Yet, a woman who falls into what one might think of as ‘typical’ feminine behaviors, such as sitting with her legs crossed in front of her, not spread wide like a man, automatically makes herself smaller in the room. One who takes up less space seems “less authoritative.” Another thing women often do is smile and look away when they say something authoritative. Or, they smile automatically when approached by someone in authority. These actions give our own strength and authority away. A perfect example is one of my executive coaching clients who is strong, successful and beautiful inside and out. When she is distracted or preoccupied she twirls her hair. Men around her get the vibe that she is flirting and that undermines her authority with them. We’ve worked through this and you can do the same if you recognize a similar idiosyncrasy in yourself.

Studies conducted at UCLA concluded that the more authority one holds, the slower that person is to smile. And smiling is incredibly out of our control; it happens in 20-30 milliseconds after a triggering incident. If someone smiles at you, you react literally before you even realize it. If you can do it, and it’s really difficult as I have tried, withholding your smile longer than this time frame can be a way of demonstrating authority or withholding approval against the other person.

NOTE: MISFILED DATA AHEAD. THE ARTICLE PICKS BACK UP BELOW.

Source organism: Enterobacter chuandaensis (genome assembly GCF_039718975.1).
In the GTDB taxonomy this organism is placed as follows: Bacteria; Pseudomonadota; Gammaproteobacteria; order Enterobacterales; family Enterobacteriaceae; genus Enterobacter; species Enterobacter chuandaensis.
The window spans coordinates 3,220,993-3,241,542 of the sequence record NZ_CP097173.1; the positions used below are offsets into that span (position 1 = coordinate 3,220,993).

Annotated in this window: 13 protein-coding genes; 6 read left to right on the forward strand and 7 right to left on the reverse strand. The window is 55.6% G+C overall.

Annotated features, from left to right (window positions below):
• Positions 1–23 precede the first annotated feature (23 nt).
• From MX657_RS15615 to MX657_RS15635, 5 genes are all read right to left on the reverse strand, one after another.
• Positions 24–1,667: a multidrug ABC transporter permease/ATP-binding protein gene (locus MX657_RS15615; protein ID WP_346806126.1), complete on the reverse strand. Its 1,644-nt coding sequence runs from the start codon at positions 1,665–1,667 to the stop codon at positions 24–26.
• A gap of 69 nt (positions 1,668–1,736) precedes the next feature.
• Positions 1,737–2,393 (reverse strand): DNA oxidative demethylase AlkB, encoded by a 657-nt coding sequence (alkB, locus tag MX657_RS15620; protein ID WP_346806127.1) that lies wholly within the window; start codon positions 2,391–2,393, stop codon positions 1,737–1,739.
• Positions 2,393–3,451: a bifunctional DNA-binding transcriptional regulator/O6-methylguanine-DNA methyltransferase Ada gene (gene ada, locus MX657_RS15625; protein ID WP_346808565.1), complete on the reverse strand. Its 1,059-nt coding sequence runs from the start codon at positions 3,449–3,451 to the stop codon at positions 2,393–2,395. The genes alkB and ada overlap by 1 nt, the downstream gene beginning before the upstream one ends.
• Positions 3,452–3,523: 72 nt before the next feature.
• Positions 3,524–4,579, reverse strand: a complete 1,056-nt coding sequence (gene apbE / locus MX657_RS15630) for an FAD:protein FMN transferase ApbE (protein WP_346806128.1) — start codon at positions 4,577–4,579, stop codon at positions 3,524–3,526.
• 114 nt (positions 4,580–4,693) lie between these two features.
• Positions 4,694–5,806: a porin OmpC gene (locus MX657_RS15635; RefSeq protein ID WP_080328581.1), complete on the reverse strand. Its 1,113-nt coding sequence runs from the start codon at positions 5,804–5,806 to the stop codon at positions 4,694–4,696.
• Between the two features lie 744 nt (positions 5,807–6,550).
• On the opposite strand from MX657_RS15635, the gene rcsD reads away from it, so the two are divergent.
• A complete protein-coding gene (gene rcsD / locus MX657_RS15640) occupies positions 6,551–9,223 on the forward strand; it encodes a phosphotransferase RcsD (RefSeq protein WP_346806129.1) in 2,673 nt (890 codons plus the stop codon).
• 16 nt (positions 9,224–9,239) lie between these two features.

“Our faces are really emoticons, we broadcast our inner feelings, our emotions,” according to the Wall Street Journal. “In addition to our emotional lives…our face involuntarily mirrors our sense of other people’s authority, our sense of social status, and in particular, office hierarchy. … Depending on how I feel about your status, how you feel about your power over me, we may or may not choose to mirror each other’s smiles.”

And this smiling back and forth takes another interesting turn. If a subordinate smiles, the one in authority is generally quick to smile back – but slower to smile at someone who is viewed as equal or dominate in the hierarchy of power and control. In short, smiling is a powerful tool, if you can tame it!

Forbes Magazine has published a list of 10 undermining traits in women. Here they are for your consideration:

• Head tilting – showing that you are listening and attentive by tilting your head is a subconscious projection of submission. To project power and authority, keep your head straight up and neutral.